The idea that children’s bodies belong to them and no one else is considered revolutionary in my family, and that’s the saddest part of all.
"I wanted to make it really clear to her that as much as I was going out and fighting for other women's options, I myself had never had an abortion. I felt it was important that people know I was unblemished in this department."
"Too often women are not supported enough or are discouraged from choosing their path. I hope together we can change that. For me, it was a question of resilience. What others marked as flaws or disadvantages about myself – my race, my gender – I embraced as fuel for my success. I never let anything or anyone define me or my potential. I controlled my future."
It’s World AIDS Day: You Need To Know That Black Women Account For Over 60 Percent Of New HIV Infections Among Women
Traditionally black women have always put everyone’s needs before their own and I think it’s time we discuss how we can mark World AIDS Day by starting a conversation about our health.
Most of us have experienced misogynoir and sexual racism from white men in some way, whether it’s the disgust of black womxn or the other end of the spectrum—the hypersexualization of black womxn on the other side. Both are equally painful, traumatizing, and marginalizing.
I have always been black. The majority of my classmates and peers read me as black, and a part of me knew they weren’t wrong; but I had been conditioned to sigh, “No, I’m Puerto Rican.” My blackness was palpable before my understanding of it was.
We’re all still reeling from the election, food comas and family dysfunction that took place over Thanksgiving. And while these feelings of sadness and memories of family craziness won’t dissipate anytime soon, I think it’s important we find some joy to get us through these tough times. Binge watch some black excellence! [Read more…]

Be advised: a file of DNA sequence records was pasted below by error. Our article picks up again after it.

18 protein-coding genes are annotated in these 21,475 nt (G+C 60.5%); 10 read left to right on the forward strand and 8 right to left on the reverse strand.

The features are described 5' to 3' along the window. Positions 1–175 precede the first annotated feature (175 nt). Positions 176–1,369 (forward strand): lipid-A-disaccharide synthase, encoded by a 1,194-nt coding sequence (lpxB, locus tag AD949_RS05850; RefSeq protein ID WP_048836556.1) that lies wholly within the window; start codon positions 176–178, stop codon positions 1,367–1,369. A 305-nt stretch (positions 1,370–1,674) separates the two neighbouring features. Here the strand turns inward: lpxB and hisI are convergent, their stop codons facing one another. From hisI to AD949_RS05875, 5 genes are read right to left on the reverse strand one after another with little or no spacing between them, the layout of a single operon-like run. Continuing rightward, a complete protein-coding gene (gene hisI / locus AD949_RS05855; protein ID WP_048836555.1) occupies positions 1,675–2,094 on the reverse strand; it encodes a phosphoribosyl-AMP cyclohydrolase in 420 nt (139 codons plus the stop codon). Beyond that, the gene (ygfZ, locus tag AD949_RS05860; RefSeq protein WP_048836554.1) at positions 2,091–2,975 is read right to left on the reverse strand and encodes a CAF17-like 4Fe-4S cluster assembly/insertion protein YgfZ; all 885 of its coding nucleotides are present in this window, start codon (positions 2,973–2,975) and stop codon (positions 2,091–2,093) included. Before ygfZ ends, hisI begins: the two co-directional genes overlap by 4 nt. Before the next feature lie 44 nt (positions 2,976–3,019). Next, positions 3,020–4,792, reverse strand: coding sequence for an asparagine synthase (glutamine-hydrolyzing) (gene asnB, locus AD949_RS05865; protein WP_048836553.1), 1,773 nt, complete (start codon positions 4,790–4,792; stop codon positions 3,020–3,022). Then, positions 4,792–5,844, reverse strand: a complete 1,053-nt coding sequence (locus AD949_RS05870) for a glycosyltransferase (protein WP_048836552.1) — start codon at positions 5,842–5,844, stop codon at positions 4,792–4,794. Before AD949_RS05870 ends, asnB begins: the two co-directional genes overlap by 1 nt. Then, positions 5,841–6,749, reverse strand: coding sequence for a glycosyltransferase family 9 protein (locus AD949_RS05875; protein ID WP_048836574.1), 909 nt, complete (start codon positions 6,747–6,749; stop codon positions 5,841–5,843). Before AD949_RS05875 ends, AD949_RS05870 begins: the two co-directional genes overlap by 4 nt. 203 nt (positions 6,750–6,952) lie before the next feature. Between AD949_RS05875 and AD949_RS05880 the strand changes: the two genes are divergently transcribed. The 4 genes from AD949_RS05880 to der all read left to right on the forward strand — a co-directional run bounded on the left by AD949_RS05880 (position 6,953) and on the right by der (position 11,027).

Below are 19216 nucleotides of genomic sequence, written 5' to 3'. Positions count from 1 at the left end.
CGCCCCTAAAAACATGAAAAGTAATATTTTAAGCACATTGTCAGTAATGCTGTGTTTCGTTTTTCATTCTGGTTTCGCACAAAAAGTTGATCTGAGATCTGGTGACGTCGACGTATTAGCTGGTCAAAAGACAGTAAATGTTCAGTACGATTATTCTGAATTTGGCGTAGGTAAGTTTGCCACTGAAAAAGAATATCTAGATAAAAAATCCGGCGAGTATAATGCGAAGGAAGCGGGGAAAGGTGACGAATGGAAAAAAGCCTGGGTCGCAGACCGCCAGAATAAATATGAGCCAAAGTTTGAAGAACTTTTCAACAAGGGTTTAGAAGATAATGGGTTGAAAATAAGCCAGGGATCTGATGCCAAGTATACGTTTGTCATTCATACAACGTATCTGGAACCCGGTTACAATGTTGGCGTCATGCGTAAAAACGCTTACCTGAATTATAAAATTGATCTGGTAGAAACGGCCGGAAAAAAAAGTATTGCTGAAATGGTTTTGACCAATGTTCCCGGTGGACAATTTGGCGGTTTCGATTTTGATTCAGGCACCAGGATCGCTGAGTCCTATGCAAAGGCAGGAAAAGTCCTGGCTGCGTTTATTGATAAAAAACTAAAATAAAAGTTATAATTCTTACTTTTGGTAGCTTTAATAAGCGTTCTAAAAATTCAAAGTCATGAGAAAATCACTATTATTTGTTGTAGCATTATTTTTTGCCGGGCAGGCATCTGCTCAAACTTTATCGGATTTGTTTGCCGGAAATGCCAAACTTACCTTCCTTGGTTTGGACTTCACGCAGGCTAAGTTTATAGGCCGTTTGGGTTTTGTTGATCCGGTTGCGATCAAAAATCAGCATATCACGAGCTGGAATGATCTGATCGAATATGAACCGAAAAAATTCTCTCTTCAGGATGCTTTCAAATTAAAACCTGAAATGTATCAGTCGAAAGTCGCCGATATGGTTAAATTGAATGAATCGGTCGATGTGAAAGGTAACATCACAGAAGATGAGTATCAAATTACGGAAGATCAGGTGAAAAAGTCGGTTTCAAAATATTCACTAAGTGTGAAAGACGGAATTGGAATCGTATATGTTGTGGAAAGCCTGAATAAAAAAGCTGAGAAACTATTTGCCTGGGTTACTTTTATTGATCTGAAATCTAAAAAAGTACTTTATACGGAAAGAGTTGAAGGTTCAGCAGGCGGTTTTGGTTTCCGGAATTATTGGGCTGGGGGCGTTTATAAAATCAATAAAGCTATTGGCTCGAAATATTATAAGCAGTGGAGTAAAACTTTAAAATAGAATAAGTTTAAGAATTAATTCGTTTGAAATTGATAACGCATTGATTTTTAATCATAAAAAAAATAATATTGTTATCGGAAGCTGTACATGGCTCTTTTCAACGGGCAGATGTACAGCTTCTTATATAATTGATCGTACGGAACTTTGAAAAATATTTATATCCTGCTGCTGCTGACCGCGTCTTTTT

Twenty-five years ago, Julie Dash made history by becoming the first African-American woman to direct and produce a full-length feature film that was widely distributed in theaters across the country. The New York Times called it, "A film of spellbinding visual beauty." The film was "Daughters Of The Dust."
Unless you're using safety pins to jab your racist family and friends in the eye, you can keep them. Own your shit. Stop doing everything but the thing you should be doing… dismantling this oppressive system and using your privilege to benefit marginalized people.
You know a Beckeisha. We’ve all known a Beckeisha. The glaring problem with Beckeisha’s perspective is that she does not see her own color, nor the color, history, and legacy of the faces of women who look like her. Herein lies the problem with the black Becky thought.
"[No] means no. That means fucking no. That’s it. It doesn’t matter how far I take it or what I have on, when I say no, it means no." This antiquated idea that women need to cater their lives to the male gaze should not be confusing.